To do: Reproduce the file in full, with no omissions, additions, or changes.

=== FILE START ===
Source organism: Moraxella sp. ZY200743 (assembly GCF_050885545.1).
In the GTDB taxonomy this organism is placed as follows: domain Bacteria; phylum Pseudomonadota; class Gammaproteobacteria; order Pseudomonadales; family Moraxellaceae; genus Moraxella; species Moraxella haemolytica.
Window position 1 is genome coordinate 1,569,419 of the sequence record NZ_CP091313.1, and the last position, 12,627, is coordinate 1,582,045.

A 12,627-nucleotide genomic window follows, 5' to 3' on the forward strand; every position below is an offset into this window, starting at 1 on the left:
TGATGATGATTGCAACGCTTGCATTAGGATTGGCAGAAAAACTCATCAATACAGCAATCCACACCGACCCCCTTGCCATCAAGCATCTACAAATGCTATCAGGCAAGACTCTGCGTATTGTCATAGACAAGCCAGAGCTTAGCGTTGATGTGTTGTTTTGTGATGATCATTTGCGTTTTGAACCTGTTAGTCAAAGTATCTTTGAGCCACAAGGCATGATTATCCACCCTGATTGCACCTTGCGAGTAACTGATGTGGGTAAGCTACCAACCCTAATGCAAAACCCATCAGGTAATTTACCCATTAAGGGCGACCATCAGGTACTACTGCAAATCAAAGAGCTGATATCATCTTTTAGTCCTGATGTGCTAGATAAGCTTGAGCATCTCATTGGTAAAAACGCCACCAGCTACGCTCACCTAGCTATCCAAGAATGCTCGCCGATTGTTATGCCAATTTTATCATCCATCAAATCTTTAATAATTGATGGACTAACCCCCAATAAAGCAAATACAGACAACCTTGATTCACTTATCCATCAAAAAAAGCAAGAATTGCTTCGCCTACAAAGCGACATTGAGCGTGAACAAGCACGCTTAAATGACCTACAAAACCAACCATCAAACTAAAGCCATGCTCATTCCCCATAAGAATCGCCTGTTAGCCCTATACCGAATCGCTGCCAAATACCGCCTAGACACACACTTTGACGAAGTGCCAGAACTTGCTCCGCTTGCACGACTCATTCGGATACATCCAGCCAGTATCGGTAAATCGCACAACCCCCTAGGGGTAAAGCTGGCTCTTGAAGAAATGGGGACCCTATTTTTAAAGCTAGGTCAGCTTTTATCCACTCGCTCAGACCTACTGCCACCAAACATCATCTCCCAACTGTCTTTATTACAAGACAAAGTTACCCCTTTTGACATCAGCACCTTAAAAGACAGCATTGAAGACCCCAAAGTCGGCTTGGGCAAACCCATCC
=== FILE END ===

Source organism: Moraxella sp. ZY200743 (assembly GCF_050885545.1).
In the GTDB taxonomy this organism is placed as follows: domain Bacteria; phylum Pseudomonadota; class Gammaproteobacteria; order Pseudomonadales; family Moraxellaceae; genus Moraxella; species Moraxella haemolytica.
Window position 1 is genome coordinate 1,569,419 of the sequence record NZ_CP091313.1, and the last position, 12,627, is coordinate 1,582,045.

A 12,627-nucleotide genomic window follows, 5' to 3' on the forward strand; every position below is an offset into this window, starting at 1 on the left:
TGATGATGATTGCAACGCTTGCATTAGGATTGGCAGAAAAACTCATCAATACAGCAATCCACACCGACCCCCTTGCCATCAAGCATCTACAAATGCTATCAGGCAAGACTCTGCGTATTGTCATAGACAAGCCAGAGCTTAGCGTTGATGTGTTGTTTTGTGATGATCATTTGCGTTTTGAACCTGTTAGTCAAAGTATCTTTGAGCCACAAGGCATGATTATCCACCCTGATTGCACCTTGCGAGTAACTGATGTGGGTAAGCTACCAACCCTAATGCAAAACCCATCAGGTAATTTACCCATTAAGGGCGACCATCAGGTACTACTGCAAATCAAAGAGCTGATATCATCTTTTAGTCCTGATGTGCTAGATAAGCTTGAGCATCTCATTGGTAAAAACGCCACCAGCTACGCTCACCTAGCTATCCAAGAATGCTCGCCGATTGTTATGCCAATTTTATCATCCATCAAATCTTTAATAATTGATGGACTAACCCCCAATAAAGCAAATACAGACAACCTTGATTCACTTATCCATCAAAAAAAGCAAGAATTGCTTCGCCTACAAAGCGACATTGAGCGTGAACAAGCACGCTTAAATGACCTACAAAACCAACCATCAAACTAAAGCCATGCTCATTCCCCATAAGAATCGCCTGTTAGCCCTATACCGAATCGCTGCCAAATACCGCCTAGACACACACTTTGACGAAGTGCCAGAACTTGCTCCGCTTGCACGACTCATTCGGATACATCCAGCCAGTATCGGTAAATCGCACAACCCCCTAGGGGTAAAGCTGGCTCTTGAAGAAATGGGGACCCTATTTTTAAAGCTAGGTCAGCTTTTATCCACTCGCTCAGACCTACTGCCACCAAACATCATCTCCCAACTGTCTTTATTACAAGACAAAGTTACCCCTTTTGACATCAGCACCTTAAAAGACAGCATTGAAGACCCCAAAGTCGGCTTGGGCAAACCCATCC